- ClickOKto save your changes.You must commit before custom groups will be available in policies and objects.
- Commityour changes.You must commit before you can use custom groups in policies and objects and before the firewall can collect the attributes from the LDAP server.After configuring the firewall to retrieve group mapping information from an LDAP server, but before configuring policies based on the groups it retrieves, the best practice is to either wait for the firewall to refresh its group mappings cache or refresh the cache manually. To verify which groups you can currently use in policies, access the firewall CLI and run theshow user groupcommand. To determine when the firewall will next refresh the group mappings cache, run theshow user group-mapping statisticscommand and check theNext Action. To manually refresh the cache, run thedebug user-id refresh group-mapping allcommand.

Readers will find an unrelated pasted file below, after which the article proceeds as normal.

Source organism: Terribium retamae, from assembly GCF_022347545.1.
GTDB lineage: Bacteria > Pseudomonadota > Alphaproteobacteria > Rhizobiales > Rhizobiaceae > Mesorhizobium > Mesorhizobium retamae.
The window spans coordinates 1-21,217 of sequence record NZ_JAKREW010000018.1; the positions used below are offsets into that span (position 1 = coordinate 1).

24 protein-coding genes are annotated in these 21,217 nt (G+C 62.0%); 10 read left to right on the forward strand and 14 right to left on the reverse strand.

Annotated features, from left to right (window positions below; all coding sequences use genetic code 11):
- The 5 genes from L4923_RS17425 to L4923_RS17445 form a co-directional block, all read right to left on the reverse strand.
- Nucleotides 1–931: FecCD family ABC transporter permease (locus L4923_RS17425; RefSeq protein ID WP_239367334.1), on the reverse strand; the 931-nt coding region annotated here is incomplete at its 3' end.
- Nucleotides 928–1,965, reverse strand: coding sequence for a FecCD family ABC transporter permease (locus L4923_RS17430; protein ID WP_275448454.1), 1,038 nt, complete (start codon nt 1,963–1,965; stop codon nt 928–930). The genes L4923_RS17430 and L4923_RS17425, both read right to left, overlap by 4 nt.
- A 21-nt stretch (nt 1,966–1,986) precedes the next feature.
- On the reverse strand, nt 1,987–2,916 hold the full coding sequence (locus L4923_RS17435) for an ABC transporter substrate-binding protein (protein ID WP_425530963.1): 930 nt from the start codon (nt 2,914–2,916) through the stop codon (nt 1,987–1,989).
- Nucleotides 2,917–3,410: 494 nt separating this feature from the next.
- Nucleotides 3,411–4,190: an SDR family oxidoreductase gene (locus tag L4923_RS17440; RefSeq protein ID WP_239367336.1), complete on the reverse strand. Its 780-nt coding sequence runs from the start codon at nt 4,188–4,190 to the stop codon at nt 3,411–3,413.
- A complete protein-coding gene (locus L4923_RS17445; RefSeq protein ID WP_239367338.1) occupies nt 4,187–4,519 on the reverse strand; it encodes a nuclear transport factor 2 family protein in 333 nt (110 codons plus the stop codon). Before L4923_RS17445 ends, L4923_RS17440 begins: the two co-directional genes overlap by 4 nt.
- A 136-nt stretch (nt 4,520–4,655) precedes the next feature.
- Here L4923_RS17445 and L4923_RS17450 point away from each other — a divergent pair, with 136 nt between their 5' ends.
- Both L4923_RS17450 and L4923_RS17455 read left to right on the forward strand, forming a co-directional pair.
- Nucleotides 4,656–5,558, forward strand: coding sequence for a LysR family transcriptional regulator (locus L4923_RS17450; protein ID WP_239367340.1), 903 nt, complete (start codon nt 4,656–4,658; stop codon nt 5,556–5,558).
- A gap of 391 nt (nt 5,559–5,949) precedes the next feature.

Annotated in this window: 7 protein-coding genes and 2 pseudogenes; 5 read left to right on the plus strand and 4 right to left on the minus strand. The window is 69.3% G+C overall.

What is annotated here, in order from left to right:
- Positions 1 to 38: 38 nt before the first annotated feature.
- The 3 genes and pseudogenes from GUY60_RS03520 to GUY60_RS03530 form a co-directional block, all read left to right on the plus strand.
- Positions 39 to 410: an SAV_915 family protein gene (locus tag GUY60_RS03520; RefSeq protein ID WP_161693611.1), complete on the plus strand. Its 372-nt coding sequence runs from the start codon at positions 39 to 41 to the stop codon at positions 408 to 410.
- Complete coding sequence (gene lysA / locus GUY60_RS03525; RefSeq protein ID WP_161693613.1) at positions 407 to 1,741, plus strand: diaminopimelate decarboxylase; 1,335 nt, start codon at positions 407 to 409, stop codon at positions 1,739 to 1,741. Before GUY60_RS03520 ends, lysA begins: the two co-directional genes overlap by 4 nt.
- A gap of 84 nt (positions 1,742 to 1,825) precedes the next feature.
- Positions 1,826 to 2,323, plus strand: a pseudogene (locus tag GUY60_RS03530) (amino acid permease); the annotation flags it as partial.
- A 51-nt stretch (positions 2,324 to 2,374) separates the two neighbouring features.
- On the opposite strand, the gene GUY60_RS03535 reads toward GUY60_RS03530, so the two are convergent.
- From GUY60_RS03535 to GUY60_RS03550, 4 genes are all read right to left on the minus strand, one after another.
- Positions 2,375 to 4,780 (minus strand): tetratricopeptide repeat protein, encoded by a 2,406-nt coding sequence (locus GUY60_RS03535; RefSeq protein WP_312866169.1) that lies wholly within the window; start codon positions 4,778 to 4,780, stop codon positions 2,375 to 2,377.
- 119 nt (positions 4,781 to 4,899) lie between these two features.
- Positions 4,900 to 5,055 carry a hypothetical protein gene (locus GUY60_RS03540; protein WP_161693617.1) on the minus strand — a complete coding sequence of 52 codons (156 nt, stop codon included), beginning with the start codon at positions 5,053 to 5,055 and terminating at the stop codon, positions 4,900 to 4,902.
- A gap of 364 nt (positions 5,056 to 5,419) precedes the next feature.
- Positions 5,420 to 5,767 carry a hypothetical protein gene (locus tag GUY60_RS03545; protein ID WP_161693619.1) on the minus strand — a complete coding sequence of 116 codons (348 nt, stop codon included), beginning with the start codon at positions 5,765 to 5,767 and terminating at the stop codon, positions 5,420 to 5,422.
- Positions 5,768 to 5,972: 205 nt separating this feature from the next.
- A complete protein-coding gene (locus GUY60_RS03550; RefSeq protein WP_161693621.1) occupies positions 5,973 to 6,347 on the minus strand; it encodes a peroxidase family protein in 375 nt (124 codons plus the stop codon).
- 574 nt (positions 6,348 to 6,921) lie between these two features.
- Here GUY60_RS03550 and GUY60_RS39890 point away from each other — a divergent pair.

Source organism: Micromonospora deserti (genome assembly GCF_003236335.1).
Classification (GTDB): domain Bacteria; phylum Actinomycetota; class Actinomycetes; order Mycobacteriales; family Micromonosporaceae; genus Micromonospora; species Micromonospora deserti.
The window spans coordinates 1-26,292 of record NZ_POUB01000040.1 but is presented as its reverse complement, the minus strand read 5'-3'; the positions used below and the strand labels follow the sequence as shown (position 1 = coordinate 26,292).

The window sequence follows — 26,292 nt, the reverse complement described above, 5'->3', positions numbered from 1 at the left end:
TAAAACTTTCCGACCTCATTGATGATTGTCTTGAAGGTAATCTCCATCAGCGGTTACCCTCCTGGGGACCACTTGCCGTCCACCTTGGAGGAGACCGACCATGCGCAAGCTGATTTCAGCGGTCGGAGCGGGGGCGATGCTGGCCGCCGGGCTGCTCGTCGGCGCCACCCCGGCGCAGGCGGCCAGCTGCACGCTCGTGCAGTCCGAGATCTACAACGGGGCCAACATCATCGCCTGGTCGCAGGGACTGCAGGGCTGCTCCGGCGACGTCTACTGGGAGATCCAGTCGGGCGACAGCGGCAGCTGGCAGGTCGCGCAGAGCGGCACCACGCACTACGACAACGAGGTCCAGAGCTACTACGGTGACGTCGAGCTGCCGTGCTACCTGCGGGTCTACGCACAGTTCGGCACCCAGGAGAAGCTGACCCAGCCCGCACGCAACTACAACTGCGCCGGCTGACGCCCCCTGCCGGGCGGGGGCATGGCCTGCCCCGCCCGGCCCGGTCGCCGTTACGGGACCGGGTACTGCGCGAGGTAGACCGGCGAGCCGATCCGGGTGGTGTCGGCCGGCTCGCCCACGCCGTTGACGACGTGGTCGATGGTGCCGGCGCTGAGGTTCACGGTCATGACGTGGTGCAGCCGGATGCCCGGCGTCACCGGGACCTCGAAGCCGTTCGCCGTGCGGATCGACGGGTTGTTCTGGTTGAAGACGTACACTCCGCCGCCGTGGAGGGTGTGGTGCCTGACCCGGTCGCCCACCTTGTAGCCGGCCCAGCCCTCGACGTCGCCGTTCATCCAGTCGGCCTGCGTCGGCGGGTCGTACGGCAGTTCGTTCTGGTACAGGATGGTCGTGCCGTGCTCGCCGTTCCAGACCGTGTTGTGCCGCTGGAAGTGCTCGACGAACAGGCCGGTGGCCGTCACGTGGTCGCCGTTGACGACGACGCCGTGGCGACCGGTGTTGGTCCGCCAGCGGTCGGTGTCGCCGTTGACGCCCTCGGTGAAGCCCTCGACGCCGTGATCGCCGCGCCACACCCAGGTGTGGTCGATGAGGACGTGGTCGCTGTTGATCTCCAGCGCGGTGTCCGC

- Verify that the user and group mapping has correctly identified users.
- Selectto confirm the firewall has fetched all of the groups.DeviceUser IdentificationGroup MappingGroup Include List
- To verify that all of the user attributes have been correctly captured, use the following CLI command:show user user-attributes user allThe normalized format for the User Principal Name (UPN), primary username, email attributes, and any configured alternate usernames display for all users:admin@PA-VM-8.1> show user user-attributes user allPrimary: nam\sam-user Email: firstname.lastname@example.orgAlt User Names:1) nam.com\sam-user2) nam\sam-user-upn3) email@example.com) firstname.lastname@example.org
- Verify that the usernames are correctly displayed in theSource Usercolumn under.MonitorLogsTraffic
- Verify that the users are mapped to the correct usernames in theUser Provided by Sourcecolumn under.MonitorLogsUser-ID